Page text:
March 28, 2006
USA Today readers meet the Flying Spaghetti Monster:
Worship of the Flying Spaghetti Monster—“Pastafarianism” as it is known to its adherents—began as a whimsical side dish in last year’s standoff between advocates of evolution and intelligent design. FSM, as it is known to its followers, took shape in a protest letter to Kansas officials who were embroiled in a controversy about how to teach students about the origins of life. The parody religion leapt from those pages to become an Internet phenomenon, finding fans among supporters of the theory of evolution—and receiving e-mailed threats of bodily harm from evolution’s opponents.
“I wrote the letter for my own amusement as much as anything. And it totally snowballed. Some people say I’m going to hell,” says FSM’s 25-year-old creator, Bobby Henderson, who recently moved from Oregon to Arizona, partly to escape the uproar. But his paperback testament, The Gospel of the Flying Spaghetti Monster ($13.95, Villard), which arrives Tuesday, reveals the tenets of the parody religion. A few of them:
• A “Flying Spaghetti Monster” created the universe, Earth and its creatures, making a few mistakes on the way after drinking heavily from heaven’s beer volcano.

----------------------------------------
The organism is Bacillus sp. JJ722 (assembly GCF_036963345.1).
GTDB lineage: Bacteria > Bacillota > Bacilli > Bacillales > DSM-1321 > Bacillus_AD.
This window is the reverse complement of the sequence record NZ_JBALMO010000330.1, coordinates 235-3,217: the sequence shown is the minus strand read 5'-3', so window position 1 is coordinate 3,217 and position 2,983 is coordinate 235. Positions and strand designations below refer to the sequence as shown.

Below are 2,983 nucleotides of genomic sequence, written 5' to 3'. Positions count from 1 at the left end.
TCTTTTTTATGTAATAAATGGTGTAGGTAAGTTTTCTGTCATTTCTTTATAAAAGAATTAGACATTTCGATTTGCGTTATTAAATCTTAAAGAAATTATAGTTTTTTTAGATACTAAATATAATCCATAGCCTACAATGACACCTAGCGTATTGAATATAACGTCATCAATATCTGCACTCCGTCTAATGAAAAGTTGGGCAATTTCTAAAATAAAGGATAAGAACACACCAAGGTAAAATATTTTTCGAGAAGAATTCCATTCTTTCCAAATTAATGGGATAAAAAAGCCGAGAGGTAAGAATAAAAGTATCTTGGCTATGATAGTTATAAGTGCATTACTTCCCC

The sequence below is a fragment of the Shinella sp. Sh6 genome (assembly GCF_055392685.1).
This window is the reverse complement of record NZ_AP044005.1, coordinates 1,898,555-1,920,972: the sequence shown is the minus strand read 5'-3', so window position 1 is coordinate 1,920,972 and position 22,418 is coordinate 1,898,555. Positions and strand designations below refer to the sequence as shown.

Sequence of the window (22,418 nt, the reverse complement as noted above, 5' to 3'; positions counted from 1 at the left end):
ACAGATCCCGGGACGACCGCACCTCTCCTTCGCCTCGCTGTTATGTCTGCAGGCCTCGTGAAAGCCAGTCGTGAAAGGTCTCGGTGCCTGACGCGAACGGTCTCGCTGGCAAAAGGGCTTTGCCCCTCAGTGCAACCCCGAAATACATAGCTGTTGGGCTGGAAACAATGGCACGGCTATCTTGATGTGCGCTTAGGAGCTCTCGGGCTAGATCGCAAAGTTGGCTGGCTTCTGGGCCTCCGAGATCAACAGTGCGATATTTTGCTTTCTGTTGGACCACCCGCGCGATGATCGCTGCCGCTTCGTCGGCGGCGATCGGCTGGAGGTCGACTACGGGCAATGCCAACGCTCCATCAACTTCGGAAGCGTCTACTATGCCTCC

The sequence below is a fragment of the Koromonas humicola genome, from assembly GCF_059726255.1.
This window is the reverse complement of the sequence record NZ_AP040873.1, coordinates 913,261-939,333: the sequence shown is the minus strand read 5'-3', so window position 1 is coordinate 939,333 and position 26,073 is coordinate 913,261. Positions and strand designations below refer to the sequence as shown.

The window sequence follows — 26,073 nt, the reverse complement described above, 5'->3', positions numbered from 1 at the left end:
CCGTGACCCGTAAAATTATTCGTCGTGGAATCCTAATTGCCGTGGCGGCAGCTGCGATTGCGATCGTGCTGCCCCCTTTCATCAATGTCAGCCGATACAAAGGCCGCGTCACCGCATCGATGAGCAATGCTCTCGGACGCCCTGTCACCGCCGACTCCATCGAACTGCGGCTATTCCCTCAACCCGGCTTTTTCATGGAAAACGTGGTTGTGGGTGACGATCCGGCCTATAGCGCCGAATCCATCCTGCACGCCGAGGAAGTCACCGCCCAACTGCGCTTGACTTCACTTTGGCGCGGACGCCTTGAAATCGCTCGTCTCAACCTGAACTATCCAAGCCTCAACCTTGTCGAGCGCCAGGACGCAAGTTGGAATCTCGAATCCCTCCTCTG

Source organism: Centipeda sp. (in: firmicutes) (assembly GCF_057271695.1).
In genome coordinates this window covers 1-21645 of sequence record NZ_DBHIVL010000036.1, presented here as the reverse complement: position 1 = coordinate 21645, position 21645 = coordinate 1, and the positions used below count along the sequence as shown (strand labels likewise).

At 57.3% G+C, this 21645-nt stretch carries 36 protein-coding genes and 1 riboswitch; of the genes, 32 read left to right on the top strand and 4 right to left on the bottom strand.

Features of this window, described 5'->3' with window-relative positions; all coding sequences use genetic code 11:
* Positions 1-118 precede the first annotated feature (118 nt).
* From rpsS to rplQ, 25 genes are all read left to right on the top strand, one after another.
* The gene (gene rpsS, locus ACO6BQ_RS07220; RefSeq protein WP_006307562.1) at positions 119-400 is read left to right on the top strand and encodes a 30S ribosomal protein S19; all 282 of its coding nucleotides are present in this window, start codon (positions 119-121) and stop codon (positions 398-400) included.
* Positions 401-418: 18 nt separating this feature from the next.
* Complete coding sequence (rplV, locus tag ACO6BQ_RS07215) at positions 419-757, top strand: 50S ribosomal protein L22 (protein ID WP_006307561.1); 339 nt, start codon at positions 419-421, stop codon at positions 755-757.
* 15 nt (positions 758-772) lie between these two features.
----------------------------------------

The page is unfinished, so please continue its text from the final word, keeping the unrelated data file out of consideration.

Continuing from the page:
• The FSM hid dinosaur fossils underground to “dupe mankind” about Earth’s true age and is the secret force behind gravity, pushing everything downward with its “noodly appendage.”
• The FSM wants everyone to talk and dress like pirates. Global warming is considered a punishment for the relative scarcity of pirates these days.
• Every Friday is a sloth-filled holy day. Instead of “amen,” devotees end missives with “R’amen,” in honor of the college student’s favorite noodle fare.
… “Clearly, (FSM) theology is ludicrous, but no more ludicrous than intelligent design,” says Stephen Unwin, author of The Probability of God, a look at reconciling faith and reason.
Unsurprisingly, the lunatics at the Discovery
Institution Institute disagree:
“It’s too bad that they’ll get attention for this sort of drivel when we have a robust scientific research program that the media doesn’t seem to want to write much about,” Discovery Institute spokesman Robert Crowther said in an e-mail interview. The Seattle-based institute is the leading think tank for intelligent-design advocates.
I’d love to hear Crowther defend his “robust scientific research program.”
USA Today has much more, including the scary opinion-poll finding that 53% of Americans believe God created human beings in their present form exactly as described in the Bible.
Better, perhaps, to buy a different good book.
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